My first post harks back to the very beginning of my University career and will introduce you to two key characters in my life – Pippy, my first ever mobility scooter and Pearl, her little sister.
Those of you who know me from secondary school no doubt remember my whopper of a granny scooter, known to the world as Pippy. She was beautiful, red, shiny, and – in an ideal world – about to play a huge role in my life as a student in London. So in the months spent sitting on my bottom after foot and ankle surgery (willing bones to fuse), I drew up the following plan:
Charge Pippy. Service Pippy. Wash Pippy. Use Pippy every day to get me to and from lectures. Explore London with Pippy. Graduate (probably without Pippy).
It seemed like a fool-proof plan. Until something tragic happened…
Pippy really had been a great friend. Many a journey to school had been spent slaloming around the bollards in the pedestrian precinct, lapping around the bandstand, and getting the occasional “finger wag” from the local PCSO. Once I actually ran into the back of a policeman’s ankle when neither of us was looking where we were going. He was about to lecture me on careless driving but relented when he saw Pippy (it was love at first sight). The final leg of the journey to school took us through an underpass and one morning we came bumper to bumper with a ride-on pavement sweeper. This became the first of many “I’m not reversing, you are” exchanges and we finally reached an agreement (unspoken) that whoever got half way first had priority. It didn’t take long for him to change his routine and wave to me merrily from the other side of the road!
Pippy and I soon became a familiar sight on the High Street and people were very kind. The local bar managers often said that if there was a problem we were just to go in and they would help. There was one occasion when some of our street drinkers took a shine to Pippy and one of the bouncers (one of those guys with a face that only a mother could love but who had a heart of gold) escorted me half way home. Bless him.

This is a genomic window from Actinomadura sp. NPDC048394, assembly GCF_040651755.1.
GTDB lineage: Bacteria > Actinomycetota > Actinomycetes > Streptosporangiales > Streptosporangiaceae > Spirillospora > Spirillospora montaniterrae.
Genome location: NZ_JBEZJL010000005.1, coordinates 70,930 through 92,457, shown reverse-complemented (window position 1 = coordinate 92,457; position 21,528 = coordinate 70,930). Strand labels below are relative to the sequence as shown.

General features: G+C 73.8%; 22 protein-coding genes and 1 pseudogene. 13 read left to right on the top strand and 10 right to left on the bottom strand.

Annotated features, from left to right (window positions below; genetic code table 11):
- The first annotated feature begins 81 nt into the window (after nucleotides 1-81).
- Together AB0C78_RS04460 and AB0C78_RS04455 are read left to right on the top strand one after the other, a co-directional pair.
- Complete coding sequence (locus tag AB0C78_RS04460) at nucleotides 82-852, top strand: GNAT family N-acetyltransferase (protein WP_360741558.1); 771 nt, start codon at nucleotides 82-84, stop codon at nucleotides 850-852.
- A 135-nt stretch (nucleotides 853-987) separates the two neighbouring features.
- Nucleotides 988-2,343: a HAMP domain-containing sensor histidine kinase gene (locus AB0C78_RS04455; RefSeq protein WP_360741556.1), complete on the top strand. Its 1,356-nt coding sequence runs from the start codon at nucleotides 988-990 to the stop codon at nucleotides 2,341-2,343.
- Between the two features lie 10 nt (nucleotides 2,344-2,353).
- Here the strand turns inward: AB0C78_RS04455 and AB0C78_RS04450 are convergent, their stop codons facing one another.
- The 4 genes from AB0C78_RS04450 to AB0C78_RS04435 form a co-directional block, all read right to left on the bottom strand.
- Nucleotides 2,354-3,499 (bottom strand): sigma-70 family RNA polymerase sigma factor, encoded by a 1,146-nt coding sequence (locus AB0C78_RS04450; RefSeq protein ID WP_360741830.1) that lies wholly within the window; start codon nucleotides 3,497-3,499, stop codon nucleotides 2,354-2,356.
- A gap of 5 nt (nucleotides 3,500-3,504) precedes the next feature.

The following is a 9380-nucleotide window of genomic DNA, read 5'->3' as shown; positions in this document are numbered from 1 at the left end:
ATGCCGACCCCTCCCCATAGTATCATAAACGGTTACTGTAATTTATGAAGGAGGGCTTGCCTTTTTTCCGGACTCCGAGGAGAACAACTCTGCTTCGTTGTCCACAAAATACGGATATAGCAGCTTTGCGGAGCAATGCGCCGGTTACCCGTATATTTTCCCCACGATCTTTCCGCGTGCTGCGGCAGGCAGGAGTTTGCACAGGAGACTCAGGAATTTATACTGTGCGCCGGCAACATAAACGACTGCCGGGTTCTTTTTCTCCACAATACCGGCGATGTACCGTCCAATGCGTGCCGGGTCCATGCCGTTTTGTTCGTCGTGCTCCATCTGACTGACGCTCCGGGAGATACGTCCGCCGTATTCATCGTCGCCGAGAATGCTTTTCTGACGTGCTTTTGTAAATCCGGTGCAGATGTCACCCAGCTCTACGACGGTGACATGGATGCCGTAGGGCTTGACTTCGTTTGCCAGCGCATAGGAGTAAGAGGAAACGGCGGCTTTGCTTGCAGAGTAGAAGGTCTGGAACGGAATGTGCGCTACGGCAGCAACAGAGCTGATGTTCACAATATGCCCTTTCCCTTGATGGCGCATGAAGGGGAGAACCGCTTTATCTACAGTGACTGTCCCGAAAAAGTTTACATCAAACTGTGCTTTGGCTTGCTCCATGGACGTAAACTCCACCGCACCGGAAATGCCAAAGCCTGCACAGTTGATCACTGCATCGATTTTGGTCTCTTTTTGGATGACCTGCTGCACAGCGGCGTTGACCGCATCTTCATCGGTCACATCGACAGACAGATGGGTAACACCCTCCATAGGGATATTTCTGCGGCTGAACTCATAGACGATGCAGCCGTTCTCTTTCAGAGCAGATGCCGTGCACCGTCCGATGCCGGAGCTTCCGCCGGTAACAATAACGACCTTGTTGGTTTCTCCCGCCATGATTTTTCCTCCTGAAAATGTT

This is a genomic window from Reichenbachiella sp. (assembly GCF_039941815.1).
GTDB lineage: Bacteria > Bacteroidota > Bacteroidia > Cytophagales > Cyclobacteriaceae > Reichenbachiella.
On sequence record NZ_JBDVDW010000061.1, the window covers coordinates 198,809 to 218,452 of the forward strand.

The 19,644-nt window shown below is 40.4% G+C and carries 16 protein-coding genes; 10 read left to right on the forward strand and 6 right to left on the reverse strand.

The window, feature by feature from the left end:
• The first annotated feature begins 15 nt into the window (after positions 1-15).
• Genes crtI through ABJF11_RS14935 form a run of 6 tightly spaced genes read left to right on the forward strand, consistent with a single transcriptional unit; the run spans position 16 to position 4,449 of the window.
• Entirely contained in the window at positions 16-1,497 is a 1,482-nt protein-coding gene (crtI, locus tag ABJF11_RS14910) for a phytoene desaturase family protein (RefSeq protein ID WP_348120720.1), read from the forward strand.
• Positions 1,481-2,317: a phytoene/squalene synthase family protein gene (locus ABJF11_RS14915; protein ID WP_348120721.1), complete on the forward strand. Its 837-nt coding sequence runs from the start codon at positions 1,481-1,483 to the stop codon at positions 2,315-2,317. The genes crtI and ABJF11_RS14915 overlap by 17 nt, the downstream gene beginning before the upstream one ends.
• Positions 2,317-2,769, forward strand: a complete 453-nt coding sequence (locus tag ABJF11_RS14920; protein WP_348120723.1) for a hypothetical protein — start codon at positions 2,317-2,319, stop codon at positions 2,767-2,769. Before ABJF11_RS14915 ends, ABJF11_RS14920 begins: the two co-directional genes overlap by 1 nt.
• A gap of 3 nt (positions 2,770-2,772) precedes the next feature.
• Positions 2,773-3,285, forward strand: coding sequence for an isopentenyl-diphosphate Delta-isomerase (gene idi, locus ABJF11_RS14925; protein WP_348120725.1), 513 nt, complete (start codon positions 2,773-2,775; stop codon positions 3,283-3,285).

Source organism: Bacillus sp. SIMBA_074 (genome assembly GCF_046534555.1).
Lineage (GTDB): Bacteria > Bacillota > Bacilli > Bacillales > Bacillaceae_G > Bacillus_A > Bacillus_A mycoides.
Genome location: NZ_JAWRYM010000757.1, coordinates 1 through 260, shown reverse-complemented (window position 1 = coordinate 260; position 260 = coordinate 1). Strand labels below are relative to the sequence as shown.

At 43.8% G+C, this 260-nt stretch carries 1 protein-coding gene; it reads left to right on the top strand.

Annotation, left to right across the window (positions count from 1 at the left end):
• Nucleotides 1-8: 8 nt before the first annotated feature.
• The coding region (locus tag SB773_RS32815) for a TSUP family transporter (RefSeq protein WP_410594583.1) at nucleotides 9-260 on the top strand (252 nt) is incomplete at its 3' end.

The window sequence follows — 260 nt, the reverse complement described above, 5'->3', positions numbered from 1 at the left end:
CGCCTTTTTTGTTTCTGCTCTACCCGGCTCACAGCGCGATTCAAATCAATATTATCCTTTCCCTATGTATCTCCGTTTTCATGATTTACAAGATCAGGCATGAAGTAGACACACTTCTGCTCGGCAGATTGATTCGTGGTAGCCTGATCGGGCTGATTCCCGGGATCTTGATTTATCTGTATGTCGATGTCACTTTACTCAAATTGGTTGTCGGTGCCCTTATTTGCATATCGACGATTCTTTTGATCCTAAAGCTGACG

Lesson #1 of life with Emily: Looks can be deceiving and help comes from unexpected places.
Another moment I really enjoyed was when my brother said to me that one of his friends had commented, “Cor, I saw a really hot blonde chick on a scooter in town today.” To which my brother replied “Dude, that’s my sister. Back away!” My brother of course undid the ego boost by adding “He must have been a long way away when he saw you!” Harsh.
So, sadly Pippy died and whilst the loss of a faithful and trustworthy friend was a tragic and heart-breaking event, there was no time to dilly-dally. I was leaving for University in less than two weeks. After much time spent Googling for “granny scooters” (and discovering that they are in fact called “mobility scooters”), I found the beautiful creature that was to take Pippy’s place. This new mobility scooter was lighter, sleeker, and indeed more practical than the original red beast (although forever alive in my heart), and a week later she was delivered to my door.
Sadly, she too was not to last for long for within five minutes, I had broken her. Yes, VANDAL is my middle name. A conversation with the company she came from followed and with 24 hours to spare, a replacement arrived at my door and we were ready for our Big Adventure. For those of you unfamiliar with London, I will tell you now that it is indeed large and deep and, for those of us not genetically predisposed to walking long distances, a granny scooter constitutes a necessity. And with that, Pippy’s little sister was christened Pearl, and I became the girl with the Pearl scooter.
More to come…….